Carson Wentz is prepared to leave the Philadelphia Eagles if he isn’t their starting quarterback.
ESPN’s Adam Schefter reported on Sunday, citing sources, that the spurned signal-caller isn’t happy with “the way events have unfolded in the organization” and wants out if he’s going to be a backup.
Wentz, 27, was benched in-game for 2020 second-rounder Jalen Hurts in Week 13 against the Packers amid his worst season since entering the NFL. Through 12 starts this year, he has completed a career-worst 57.4 percent of his passes for 2,620 yards, 16 touchdowns and an NFL-high 15 interceptions.
This report comes a week after sources told ESPN that the organization still has “belief” in Wentz. However, that sentiment may have shifted after the Eagles’ improbable, 24-21 win in Week 14 against the Saints (10-3), during which Hurts looked like a palpable improvement over Wentz. The rookie completed 17 of 30 attempts for one touchdown, zero interceptions and rushed 18 times for 106 yards while quelling the team’s four-game losing streak.
Wentz will back up Hurts for the second week in a row as the Eagles (4-8-1) take on the Cardinals (7-6) on Sunday. Head coach Doug Pederson has yet to commit to making Hurts the full-time starter, though the move seems inevitable at this point if he continues to play at this level.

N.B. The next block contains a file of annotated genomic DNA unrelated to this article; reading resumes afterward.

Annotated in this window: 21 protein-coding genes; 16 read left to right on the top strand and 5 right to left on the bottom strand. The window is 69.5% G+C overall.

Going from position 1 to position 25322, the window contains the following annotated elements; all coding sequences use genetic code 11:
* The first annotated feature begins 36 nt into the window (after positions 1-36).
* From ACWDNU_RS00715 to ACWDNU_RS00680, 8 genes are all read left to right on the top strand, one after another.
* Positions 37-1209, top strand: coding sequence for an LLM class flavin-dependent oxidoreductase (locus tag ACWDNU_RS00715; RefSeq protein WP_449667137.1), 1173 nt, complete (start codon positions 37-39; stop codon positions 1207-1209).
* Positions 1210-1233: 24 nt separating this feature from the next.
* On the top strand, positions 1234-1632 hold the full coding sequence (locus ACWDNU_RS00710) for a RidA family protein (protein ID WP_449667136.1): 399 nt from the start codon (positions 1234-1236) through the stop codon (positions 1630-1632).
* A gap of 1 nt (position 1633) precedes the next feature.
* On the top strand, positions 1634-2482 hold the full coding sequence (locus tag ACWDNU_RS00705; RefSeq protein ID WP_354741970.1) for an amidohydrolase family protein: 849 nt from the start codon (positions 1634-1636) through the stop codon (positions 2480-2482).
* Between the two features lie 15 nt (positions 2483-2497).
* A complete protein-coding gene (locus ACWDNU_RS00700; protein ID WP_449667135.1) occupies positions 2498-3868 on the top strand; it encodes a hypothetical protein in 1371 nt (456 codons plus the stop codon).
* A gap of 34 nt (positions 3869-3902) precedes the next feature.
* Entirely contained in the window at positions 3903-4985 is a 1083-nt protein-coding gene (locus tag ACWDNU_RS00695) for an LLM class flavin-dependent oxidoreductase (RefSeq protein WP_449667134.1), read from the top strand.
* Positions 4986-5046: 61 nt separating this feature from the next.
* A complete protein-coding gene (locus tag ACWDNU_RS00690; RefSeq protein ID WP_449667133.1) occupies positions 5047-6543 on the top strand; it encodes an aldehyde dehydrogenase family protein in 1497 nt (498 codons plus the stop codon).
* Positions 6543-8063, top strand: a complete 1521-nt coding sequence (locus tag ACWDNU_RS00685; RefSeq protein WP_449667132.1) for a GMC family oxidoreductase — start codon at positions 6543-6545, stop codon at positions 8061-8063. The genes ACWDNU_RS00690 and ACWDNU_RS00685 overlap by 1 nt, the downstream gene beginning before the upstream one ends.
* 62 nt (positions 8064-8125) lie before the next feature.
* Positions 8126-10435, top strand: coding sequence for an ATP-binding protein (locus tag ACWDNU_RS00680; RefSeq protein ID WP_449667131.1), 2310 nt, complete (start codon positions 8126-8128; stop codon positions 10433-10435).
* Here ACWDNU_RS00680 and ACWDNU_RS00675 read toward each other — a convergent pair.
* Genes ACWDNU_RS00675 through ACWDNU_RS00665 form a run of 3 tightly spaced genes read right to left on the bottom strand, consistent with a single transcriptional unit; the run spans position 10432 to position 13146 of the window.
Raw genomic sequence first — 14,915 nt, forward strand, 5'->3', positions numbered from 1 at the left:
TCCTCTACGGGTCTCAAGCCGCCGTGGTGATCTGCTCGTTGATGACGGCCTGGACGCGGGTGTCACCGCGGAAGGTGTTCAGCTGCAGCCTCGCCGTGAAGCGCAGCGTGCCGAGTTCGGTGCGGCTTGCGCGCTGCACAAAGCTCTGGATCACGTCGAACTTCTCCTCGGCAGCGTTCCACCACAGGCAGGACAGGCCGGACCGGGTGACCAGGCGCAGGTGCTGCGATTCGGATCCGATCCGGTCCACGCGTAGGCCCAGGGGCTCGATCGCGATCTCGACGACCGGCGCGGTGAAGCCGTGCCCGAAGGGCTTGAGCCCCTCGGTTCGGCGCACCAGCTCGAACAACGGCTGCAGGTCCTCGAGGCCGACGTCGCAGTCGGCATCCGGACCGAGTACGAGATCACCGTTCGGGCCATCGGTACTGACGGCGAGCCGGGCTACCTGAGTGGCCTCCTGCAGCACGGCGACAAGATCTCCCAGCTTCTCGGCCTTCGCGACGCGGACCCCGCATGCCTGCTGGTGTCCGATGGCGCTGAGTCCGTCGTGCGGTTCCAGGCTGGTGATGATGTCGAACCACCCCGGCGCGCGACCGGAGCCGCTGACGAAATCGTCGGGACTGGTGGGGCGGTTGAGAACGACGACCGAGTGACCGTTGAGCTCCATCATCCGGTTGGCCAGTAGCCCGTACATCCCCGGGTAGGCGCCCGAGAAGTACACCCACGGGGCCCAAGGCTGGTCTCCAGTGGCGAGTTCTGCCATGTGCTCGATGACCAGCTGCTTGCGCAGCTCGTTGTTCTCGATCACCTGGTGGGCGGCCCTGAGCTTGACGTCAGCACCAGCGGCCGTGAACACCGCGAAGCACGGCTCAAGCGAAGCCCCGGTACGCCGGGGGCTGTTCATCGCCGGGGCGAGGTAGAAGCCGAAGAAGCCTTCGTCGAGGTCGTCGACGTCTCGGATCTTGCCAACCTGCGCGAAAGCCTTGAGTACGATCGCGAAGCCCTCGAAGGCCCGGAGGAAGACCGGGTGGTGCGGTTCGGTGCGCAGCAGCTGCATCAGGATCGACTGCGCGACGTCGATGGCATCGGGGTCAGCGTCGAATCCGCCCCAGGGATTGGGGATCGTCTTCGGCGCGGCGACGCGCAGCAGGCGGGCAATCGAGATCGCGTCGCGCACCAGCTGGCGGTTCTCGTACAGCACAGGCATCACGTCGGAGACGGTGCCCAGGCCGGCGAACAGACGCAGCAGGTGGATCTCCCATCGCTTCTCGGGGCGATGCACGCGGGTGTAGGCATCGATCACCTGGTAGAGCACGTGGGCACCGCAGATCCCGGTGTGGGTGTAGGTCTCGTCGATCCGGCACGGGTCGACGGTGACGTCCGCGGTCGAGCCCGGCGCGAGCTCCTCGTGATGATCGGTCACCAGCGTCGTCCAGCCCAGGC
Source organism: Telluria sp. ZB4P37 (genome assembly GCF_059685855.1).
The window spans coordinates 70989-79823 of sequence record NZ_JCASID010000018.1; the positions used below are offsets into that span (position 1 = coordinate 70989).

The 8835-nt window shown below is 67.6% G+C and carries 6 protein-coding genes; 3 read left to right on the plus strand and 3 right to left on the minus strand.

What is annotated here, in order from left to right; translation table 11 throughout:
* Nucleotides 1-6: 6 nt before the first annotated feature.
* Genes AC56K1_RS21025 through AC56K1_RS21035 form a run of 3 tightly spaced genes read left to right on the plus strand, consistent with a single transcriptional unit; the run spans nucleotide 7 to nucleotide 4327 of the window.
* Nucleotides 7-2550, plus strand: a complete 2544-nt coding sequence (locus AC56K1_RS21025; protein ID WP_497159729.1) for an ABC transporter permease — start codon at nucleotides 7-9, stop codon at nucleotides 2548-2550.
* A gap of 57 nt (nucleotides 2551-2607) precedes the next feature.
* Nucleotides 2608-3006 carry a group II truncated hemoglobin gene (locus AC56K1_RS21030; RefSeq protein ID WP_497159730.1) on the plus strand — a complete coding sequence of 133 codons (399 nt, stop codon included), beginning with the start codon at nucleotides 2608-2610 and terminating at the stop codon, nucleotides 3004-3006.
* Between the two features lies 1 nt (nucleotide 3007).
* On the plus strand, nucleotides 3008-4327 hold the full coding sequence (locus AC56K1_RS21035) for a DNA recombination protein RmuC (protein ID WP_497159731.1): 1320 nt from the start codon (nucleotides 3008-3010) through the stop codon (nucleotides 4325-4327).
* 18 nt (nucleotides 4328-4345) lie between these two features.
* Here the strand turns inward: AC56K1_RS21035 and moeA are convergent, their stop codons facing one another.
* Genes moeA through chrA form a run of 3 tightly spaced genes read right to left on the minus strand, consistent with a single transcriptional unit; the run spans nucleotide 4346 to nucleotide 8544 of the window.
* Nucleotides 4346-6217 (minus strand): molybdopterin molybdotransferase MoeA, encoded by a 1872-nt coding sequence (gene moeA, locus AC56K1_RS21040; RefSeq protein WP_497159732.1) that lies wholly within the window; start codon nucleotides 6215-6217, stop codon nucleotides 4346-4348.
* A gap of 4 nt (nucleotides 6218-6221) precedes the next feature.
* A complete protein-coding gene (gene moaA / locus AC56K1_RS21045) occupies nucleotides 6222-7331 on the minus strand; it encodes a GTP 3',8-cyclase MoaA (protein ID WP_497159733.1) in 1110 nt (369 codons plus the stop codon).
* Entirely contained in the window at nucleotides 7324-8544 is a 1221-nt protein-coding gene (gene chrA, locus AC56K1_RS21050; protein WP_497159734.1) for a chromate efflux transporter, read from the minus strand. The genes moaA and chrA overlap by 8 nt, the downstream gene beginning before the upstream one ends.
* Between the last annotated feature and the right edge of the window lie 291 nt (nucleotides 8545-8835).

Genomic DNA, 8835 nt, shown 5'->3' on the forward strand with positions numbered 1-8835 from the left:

“Player and team sources told ESPN’s Chris Mortensen last weekend that Hurts will remain the starter this season,” Schefter added.
Any option to move on from Wentz would be costly for the Eagles, who recently extended him for $128 million through 2024. The former No. 2 overall pick of the 2016 NFL Draft carries an enormous $34.7 million cap hit ($59.2 million dead cap) in 2021, which drops to $31.3 million ($24.6 million dead cap) in 2022 and $36.3 million ($15.3 million dead cap) in 2023 according to Spotrac.
His 2022 base salary of $22 million becomes fully guaranteed three days after the new league year begins in March; his $10 million 2021 roster bonus is also paid out at the same time. The Eagles may opt to designate him as a post-June 1 release, in which case they would owe Wentz his 2021 salary, but could spread out his $59.2 million dead cap hit over two years.
If they choose to put him on the trading block, the Eagles would only incur a $33.8 million cap hit that would count against their 2021 cap in full. This would require another team to agree to pay the struggling North Dakota State product’s $25.4 million salary plus a $10 million roster bonus in 2021, which would likely require some incentive from the Philadelphia.
The Eagles currently sit in third place in a soft NFC East behind the Washington Football Team (6-7) and the Giants (5-8).